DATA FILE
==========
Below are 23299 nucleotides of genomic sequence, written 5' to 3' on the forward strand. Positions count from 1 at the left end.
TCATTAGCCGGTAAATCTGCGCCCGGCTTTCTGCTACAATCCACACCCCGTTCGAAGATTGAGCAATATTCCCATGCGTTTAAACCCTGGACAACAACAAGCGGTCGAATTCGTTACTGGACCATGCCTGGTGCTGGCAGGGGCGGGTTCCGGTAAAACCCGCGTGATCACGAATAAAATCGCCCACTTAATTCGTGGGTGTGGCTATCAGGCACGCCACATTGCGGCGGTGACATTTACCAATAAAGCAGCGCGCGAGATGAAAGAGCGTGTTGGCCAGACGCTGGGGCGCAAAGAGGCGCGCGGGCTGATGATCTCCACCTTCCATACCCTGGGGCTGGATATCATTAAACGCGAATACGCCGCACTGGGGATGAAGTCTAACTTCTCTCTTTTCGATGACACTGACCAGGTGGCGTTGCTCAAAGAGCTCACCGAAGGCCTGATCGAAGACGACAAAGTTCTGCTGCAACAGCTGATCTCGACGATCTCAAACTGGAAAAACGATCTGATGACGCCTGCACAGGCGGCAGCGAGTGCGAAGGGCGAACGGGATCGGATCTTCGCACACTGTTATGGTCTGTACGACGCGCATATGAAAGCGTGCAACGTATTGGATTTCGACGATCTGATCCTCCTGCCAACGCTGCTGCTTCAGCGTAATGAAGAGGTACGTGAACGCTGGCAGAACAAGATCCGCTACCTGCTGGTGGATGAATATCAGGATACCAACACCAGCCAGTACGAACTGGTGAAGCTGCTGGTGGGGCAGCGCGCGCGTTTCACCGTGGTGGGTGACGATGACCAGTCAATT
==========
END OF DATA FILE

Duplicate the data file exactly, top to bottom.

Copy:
Below are 23299 nucleotides of genomic sequence, written 5' to 3' on the forward strand. Positions count from 1 at the left end.
TCATTAGCCGGTAAATCTGCGCCCGGCTTTCTGCTACAATCCACACCCCGTTCGAAGATTGAGCAATATTCCCATGCGTTTAAACCCTGGACAACAACAAGCGGTCGAATTCGTTACTGGACCATGCCTGGTGCTGGCAGGGGCGGGTTCCGGTAAAACCCGCGTGATCACGAATAAAATCGCCCACTTAATTCGTGGGTGTGGCTATCAGGCACGCCACATTGCGGCGGTGACATTTACCAATAAAGCAGCGCGCGAGATGAAAGAGCGTGTTGGCCAGACGCTGGGGCGCAAAGAGGCGCGCGGGCTGATGATCTCCACCTTCCATACCCTGGGGCTGGATATCATTAAACGCGAATACGCCGCACTGGGGATGAAGTCTAACTTCTCTCTTTTCGATGACACTGACCAGGTGGCGTTGCTCAAAGAGCTCACCGAAGGCCTGATCGAAGACGACAAAGTTCTGCTGCAACAGCTGATCTCGACGATCTCAAACTGGAAAAACGATCTGATGACGCCTGCACAGGCGGCAGCGAGTGCGAAGGGCGAACGGGATCGGATCTTCGCACACTGTTATGGTCTGTACGACGCGCATATGAAAGCGTGCAACGTATTGGATTTCGACGATCTGATCCTCCTGCCAACGCTGCTGCTTCAGCGTAATGAAGAGGTACGTGAACGCTGGCAGAACAAGATCCGCTACCTGCTGGTGGATGAATATCAGGATACCAACACCAGCCAGTACGAACTGGTGAAGCTGCTGGTGGGGCAGCGCGCGCGTTTCACCGTGGTGGGTGACGATGACCAGTCAATT